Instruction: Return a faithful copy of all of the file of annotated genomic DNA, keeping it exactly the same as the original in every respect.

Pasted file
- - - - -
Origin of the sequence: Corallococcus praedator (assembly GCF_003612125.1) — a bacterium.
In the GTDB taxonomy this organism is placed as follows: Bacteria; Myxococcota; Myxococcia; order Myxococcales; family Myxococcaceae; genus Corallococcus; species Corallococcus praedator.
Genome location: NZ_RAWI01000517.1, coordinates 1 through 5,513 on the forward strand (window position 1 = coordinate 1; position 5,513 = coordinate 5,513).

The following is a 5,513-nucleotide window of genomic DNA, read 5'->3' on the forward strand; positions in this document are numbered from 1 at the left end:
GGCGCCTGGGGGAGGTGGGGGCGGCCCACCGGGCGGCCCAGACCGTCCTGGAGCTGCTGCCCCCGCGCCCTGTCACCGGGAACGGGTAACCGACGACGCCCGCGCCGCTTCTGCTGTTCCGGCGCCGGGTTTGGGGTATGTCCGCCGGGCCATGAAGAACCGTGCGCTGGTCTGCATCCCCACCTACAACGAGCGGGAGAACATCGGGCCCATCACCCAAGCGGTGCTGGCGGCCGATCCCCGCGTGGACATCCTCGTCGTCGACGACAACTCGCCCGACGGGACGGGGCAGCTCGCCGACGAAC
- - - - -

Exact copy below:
Origin of the sequence: Corallococcus praedator (assembly GCF_003612125.1) — a bacterium.
In the GTDB taxonomy this organism is placed as follows: Bacteria; Myxococcota; Myxococcia; order Myxococcales; family Myxococcaceae; genus Corallococcus; species Corallococcus praedator.
Genome location: NZ_RAWI01000517.1, coordinates 1 through 5,513 on the forward strand (window position 1 = coordinate 1; position 5,513 = coordinate 5,513).

The following is a 5,513-nucleotide window of genomic DNA, read 5'->3' on the forward strand; positions in this document are numbered from 1 at the left end:
GGCGCCTGGGGGAGGTGGGGGCGGCCCACCGGGCGGCCCAGACCGTCCTGGAGCTGCTGCCCCCGCGCCCTGTCACCGGGAACGGGTAACCGACGACGCCCGCGCCGCTTCTGCTGTTCCGGCGCCGGGTTTGGGGTATGTCCGCCGGGCCATGAAGAACCGTGCGCTGGTCTGCATCCCCACCTACAACGAGCGGGAGAACATCGGGCCCATCACCCAAGCGGTGCTGGCGGCCGATCCCCGCGTGGACATCCTCGTCGTCGACGACAACTCGCCCGACGGGACGGGGCAGCTCGCCGACGAAC